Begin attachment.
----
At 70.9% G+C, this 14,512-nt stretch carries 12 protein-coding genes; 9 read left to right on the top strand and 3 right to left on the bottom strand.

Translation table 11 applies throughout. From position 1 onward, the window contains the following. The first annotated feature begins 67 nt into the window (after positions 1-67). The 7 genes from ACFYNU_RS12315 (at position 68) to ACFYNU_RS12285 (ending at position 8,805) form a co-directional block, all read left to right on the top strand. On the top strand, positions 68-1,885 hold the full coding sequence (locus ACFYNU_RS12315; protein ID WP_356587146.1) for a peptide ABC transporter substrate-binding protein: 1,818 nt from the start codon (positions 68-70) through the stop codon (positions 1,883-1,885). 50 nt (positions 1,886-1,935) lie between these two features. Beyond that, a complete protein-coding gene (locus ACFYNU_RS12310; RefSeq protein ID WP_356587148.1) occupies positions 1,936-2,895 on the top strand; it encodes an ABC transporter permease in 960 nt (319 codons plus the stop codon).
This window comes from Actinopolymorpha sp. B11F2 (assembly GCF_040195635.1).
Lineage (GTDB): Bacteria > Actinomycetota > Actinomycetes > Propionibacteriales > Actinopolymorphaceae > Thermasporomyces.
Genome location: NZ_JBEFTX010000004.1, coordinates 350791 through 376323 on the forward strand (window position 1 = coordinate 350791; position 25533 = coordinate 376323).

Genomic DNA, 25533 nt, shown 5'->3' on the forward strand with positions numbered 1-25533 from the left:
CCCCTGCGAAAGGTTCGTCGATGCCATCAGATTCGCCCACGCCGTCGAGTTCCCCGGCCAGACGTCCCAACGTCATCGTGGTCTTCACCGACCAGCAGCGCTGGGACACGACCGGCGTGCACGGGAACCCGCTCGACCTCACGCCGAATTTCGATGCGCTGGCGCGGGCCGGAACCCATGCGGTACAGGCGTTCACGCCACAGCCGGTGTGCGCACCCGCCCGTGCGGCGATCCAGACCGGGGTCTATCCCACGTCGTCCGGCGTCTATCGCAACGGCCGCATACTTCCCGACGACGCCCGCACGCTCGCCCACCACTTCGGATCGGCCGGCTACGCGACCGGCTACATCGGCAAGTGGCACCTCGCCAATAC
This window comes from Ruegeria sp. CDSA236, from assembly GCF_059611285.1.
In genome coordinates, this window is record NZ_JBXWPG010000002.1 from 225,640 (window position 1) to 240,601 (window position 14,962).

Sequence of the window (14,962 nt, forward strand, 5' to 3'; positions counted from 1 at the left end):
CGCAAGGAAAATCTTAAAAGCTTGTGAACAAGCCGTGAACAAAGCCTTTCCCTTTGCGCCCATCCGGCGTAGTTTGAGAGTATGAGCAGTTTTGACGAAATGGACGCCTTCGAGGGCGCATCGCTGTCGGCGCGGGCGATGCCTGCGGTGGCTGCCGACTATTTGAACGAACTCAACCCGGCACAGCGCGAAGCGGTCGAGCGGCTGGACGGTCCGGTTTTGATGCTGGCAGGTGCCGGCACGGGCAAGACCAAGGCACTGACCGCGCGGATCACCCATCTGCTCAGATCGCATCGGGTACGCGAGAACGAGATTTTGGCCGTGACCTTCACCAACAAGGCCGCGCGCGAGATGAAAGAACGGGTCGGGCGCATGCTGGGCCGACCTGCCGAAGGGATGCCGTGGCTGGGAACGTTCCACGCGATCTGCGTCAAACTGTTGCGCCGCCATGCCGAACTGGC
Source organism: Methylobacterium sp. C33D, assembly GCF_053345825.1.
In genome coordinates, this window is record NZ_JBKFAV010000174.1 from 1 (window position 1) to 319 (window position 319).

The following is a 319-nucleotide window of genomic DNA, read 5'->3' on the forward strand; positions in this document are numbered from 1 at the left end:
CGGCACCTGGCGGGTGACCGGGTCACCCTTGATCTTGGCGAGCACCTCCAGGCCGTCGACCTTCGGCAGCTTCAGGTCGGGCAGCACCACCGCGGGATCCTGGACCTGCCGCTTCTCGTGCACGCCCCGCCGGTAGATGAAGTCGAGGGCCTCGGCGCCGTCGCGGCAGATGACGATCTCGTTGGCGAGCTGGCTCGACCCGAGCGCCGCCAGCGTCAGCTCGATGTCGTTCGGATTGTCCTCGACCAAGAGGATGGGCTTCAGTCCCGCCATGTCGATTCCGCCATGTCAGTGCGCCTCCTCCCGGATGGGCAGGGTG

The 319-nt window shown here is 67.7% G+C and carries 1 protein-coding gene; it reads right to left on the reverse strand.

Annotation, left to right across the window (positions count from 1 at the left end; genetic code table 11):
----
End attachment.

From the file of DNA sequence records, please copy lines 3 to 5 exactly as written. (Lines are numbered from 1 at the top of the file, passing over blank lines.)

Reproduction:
This window comes from Actinopolymorpha sp. B11F2 (assembly GCF_040195635.1).
Lineage (GTDB): Bacteria > Actinomycetota > Actinomycetes > Propionibacteriales > Actinopolymorphaceae > Thermasporomyces.
Genome location: NZ_JBEFTX010000004.1, coordinates 350791 through 376323 on the forward strand (window position 1 = coordinate 350791; position 25533 = coordinate 376323).